Abdih Y., Lin L., Paret A-C., (2018), “Understanding Euro Area Inflation Dynamics: Why So Low for So Long?”, Working Paper No. 18/188, IMF, 22 August
Despite closing output gaps and tightening labor markets, inflation has remained low in the euro area. Based on an augmented Phillips Curve framework, we find that this phenomenon—sometimes attributed to low global inflation—has been primarily caused by a remarkable persistence of inflation, keeping it low despite the reduction in slack. This feature is shown to be specific to the euro area (in comparison with the United States). Monetary policy needs to stay accommodative to help guide inflation back to target.
Euro area inflation has been below the European Central Bank’s (ECB) inflation objective since 2013, adjusting very slowly to tightening labor market conditions. Tremendous efforts have been spent by the ECB to guide inflation to the objective of close to,
but below 2 percent. These included lowering the policy rate to zero and carrying out a range of unconventional monetary policies, such as the negative deposit rate and asset purchases. These efforts have underpinned the recovery, with unemployment rate declining from the peak of 12.1 percent in 2013 to 8.5 percent by Q2 2018 and more than 7.5 million jobs being created. However, inflation has responded to policy efforts only to a lesser extent. As of June 2018, the less volatile core inflation measures were still below 1.5 percent, even though the remaining unemployment was estimated as being mostly structural.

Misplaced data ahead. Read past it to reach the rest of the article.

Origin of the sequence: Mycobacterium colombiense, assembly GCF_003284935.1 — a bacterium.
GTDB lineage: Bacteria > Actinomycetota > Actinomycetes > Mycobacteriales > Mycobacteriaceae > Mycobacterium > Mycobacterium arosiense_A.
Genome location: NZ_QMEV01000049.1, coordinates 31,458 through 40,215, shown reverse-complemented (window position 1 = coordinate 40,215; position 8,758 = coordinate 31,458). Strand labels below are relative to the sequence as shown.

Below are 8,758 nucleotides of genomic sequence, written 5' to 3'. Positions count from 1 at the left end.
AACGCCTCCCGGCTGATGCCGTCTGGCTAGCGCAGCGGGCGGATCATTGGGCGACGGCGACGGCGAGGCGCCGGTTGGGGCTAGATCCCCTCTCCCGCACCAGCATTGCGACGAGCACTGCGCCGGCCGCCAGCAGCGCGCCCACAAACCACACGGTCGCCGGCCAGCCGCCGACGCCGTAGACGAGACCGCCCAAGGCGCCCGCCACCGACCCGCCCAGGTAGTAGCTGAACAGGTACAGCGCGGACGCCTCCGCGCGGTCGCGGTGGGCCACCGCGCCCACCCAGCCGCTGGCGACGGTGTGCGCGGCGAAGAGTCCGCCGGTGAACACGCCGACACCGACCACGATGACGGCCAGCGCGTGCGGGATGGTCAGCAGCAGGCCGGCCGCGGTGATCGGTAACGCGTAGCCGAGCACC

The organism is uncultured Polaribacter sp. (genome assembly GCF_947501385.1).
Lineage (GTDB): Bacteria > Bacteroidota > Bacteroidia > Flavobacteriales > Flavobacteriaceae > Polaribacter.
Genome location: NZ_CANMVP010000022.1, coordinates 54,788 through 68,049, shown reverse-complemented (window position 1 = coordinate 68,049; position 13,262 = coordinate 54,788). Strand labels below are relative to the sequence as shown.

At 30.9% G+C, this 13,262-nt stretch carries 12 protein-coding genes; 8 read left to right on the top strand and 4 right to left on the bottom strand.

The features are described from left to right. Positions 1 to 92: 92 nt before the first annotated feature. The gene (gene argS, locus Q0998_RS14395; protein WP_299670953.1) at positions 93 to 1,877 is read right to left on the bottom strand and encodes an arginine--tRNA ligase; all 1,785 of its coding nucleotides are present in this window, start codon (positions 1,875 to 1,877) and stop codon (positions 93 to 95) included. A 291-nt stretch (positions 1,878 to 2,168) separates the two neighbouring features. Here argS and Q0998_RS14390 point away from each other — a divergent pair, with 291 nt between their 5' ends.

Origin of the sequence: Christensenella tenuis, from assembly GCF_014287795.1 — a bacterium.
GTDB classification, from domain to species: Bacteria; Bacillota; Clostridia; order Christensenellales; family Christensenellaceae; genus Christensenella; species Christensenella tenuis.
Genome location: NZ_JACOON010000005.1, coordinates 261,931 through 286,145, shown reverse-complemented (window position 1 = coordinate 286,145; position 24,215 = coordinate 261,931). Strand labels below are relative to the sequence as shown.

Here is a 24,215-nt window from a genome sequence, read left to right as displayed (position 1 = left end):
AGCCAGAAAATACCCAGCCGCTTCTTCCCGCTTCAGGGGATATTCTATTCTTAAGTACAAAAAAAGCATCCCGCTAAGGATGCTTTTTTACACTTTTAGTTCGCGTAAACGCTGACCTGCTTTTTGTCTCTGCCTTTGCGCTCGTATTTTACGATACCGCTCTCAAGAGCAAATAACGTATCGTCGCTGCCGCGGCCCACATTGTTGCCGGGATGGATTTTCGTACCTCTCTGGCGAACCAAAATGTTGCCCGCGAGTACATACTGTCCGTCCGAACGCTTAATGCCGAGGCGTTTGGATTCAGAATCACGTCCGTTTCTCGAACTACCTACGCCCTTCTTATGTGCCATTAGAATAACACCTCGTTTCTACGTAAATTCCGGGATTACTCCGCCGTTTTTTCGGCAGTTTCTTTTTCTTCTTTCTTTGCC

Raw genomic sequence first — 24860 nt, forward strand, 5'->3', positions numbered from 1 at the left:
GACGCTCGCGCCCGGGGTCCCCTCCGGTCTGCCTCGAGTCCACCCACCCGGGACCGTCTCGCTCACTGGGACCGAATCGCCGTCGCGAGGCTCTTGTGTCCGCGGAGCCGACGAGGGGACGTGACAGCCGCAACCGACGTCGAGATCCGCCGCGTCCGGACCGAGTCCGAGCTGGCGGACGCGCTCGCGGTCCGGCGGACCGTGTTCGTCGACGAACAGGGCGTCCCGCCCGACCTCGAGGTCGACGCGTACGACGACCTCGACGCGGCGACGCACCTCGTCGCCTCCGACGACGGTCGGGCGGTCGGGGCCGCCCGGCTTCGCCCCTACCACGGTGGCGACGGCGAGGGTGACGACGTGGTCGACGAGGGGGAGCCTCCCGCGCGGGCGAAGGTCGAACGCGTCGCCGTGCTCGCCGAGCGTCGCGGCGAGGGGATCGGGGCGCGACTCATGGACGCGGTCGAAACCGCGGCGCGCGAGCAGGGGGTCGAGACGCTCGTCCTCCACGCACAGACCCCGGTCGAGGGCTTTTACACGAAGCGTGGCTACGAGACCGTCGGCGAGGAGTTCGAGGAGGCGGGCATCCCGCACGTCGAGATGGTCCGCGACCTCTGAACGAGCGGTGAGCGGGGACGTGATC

The seemingly decoupling of euro area inflation and labor market developments arose in 2012. Figure 2 shows the euro area core
inflation together with the unemployment gap. Over the period of 2000Q1 to 2011Q4, there appeared to be a well-established Phillips curve (in green, i.e., a negative relationship between inflation and domestic economic slack). However, since 2012, an inflation puzzle
emerged. First there was a “missing disinflation” episode over the two years starting early 2012, with inflation reacting slowly to higher unemployment rates (in blue). Thereafter followed a “missing inflation” period (in yellow), with inflation being remarkably stable despite considerable declines in the unemployment rate.